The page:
The Career Guide for Becoming a Financial Advisor

Whether they’re offering insight on smart investment decisions or retirement planning, financial advisors’ chief charge is to help their clients make the most of their money. Just as it sounds, a financial advisor is an individual who gives professional financial advice to their respective clients. It’s an excellent field for those with a dual interest in numbers and helping others. This is a saturated, yet always-growing industry with a reported 330,300 financial advisors in the United States alone. Keep reading to gain insight into how you too can start your journey down the financial advisor career path.

What Is a Financial Advisor?

To reiterate, a financial advisor is an individual responsible for managing a client’s finances in a more broad sense. With their degree, they’re able to help individuals and businesses with tax planning, insurance planning, and more.

There are a variety of financial advisor types:

  • Asset manager: An asset manager is responsible for helping clients manage their assets, portfolios, and investments;
  • Broker-dealer and broker: An individual or company that buys, sells, and trades security on their client’s behalf;
  • Certified financial planner (CFP): CFPs have more one-on-one training in developing tailored financial strategies for clients;
  • Financial coach: Financial coaches help clients understand the basics of financial literacy;
  • Wealth advisor: Wealth advisors typically work with clients who need, or will need, guidance managing their wealth.

Be sure to learn about the duties of each type before choosing a degree to ensure it’s truly the path you want to take.

Financial Advisor vs. Financial Planner

While they seem similar, financial advisors and financial planners differ in a few key ways. Financial advisors conduct a variety of financial services for clients like money management or insurance help. On the other hand, financial planners focus more on providing clients with a tailored strategy to get them back on track to meeting their financial goals.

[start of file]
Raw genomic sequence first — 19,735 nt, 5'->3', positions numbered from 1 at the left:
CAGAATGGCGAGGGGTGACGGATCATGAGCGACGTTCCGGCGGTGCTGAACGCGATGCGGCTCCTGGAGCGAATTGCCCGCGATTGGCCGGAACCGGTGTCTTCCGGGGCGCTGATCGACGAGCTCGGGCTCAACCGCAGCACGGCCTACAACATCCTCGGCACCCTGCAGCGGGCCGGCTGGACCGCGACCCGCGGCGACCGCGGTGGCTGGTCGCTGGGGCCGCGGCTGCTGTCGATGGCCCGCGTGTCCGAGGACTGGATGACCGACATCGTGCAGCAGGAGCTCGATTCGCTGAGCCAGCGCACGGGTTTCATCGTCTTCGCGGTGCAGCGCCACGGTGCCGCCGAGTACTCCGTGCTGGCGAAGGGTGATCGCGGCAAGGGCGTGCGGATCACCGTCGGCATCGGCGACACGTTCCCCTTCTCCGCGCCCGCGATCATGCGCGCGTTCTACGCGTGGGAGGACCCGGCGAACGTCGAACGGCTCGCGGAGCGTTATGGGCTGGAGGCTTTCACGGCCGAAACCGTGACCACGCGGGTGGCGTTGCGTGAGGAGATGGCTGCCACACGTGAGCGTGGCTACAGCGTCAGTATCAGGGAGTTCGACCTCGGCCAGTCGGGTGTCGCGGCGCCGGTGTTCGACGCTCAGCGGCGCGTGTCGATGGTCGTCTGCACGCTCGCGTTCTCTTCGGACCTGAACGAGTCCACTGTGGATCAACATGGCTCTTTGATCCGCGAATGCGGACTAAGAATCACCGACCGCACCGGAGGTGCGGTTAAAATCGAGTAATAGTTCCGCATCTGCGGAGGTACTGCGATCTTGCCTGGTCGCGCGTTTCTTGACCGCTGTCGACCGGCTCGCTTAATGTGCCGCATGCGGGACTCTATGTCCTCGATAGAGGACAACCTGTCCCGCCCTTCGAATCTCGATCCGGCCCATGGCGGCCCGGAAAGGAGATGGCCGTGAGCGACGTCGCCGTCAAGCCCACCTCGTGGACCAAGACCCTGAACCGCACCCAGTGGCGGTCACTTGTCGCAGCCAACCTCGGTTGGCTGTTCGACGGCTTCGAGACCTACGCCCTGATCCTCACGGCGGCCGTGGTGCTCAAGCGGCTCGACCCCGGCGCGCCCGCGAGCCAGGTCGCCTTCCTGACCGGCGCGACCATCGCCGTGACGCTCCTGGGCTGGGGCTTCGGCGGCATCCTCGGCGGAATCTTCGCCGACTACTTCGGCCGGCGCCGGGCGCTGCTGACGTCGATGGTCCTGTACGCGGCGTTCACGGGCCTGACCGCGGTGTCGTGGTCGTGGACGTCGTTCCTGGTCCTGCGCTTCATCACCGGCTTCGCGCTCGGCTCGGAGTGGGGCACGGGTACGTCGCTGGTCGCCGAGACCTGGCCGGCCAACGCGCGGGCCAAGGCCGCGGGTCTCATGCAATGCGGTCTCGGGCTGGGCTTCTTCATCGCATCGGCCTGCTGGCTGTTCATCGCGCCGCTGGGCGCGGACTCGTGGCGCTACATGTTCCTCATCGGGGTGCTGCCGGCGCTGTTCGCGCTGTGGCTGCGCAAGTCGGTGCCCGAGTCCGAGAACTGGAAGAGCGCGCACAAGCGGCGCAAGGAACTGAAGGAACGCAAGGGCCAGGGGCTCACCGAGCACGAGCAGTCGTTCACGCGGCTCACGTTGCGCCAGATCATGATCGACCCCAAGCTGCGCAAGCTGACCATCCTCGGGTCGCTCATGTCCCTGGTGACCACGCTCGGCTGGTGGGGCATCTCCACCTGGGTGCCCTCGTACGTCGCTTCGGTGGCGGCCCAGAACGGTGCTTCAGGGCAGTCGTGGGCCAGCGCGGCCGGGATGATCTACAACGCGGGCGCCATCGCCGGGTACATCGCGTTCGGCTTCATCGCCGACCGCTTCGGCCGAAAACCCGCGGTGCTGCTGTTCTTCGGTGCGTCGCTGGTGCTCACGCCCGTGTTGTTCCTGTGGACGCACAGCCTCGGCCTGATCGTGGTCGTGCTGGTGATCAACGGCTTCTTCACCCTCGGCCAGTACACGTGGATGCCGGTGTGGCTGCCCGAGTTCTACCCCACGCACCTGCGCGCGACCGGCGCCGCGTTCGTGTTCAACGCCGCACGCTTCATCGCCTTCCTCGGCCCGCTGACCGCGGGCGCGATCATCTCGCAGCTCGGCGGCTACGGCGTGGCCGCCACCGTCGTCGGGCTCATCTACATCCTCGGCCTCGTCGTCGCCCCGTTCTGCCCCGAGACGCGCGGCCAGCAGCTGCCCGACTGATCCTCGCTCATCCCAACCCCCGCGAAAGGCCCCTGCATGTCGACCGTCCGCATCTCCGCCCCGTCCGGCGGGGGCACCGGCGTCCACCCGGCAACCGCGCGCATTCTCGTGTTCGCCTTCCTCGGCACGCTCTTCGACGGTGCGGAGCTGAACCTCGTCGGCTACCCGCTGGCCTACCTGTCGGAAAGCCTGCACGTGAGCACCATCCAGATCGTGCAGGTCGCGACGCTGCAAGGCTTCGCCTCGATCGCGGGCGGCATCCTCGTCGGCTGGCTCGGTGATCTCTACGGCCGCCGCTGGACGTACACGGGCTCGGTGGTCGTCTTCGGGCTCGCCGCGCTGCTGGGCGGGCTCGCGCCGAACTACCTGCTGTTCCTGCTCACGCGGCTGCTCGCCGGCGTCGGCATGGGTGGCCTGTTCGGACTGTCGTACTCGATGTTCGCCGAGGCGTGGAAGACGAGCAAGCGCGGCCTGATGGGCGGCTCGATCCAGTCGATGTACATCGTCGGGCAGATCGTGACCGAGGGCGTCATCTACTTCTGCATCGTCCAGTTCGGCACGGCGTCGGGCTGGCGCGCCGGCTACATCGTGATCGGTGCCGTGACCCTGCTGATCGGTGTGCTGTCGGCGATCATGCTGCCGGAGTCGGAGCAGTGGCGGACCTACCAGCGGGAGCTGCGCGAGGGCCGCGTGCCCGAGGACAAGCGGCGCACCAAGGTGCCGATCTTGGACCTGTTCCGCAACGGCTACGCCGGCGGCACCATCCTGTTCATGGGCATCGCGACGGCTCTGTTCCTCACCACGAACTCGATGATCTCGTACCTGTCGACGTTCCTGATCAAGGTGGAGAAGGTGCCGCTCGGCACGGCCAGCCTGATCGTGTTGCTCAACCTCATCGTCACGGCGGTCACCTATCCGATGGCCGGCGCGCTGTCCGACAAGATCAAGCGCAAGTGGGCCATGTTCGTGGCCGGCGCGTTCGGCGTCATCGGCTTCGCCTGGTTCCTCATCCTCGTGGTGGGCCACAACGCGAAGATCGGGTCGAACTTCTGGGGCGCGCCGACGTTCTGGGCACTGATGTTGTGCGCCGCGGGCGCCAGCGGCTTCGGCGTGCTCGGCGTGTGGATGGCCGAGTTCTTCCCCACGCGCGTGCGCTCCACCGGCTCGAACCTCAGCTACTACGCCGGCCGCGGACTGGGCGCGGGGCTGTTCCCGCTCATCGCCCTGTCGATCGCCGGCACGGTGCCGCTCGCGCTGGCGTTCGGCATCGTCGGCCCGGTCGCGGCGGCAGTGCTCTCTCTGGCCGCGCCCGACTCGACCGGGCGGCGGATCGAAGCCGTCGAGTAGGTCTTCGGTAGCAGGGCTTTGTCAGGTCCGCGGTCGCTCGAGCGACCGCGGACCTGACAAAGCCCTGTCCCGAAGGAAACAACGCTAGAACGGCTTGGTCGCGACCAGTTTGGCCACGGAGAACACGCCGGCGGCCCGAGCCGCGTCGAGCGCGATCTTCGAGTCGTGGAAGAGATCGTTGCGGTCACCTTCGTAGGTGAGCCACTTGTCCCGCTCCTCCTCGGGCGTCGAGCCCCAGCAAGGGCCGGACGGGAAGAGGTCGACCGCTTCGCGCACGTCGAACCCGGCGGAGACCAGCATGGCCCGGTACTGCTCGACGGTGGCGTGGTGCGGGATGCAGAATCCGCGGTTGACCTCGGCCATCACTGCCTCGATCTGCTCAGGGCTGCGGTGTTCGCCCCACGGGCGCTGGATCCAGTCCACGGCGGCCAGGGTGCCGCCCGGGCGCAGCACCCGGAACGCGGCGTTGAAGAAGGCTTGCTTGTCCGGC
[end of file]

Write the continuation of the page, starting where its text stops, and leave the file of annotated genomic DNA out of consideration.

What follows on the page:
What Are the Key Duties of a Financial Advisor?

You must first ensure the duties asked of you are achievable before diving into becoming a financial advisor. A few tasks commonly asked of financial advisors include, but aren’t limited to:

  • Talking with clients about their financial needs;
  • Educating clients on financial independence;
  • Showing clients how to use various financial tools like banking apps and more;
  • Securing stocks and bonds;
  • Curating various financial documents like income reports and more.

It’s worth noting that you may endure other tasks, like debt consolidation, depending on your client’s personal financial needs.

What Are the Skills Needed To Become a Financial Advisor?

Financial advisors should possess a certain set of skills to be successful in their careers, which they can build in several ways. Future advisors will want to ensure to hone in on these skills in the process of earning their bachelor’s in finance in finance or accounting or pursuing a further degree, like an MBA, with a concentration in finance. Current advisors should consider enrolling in continuing education courses to sharpen up the necessary skills they already have.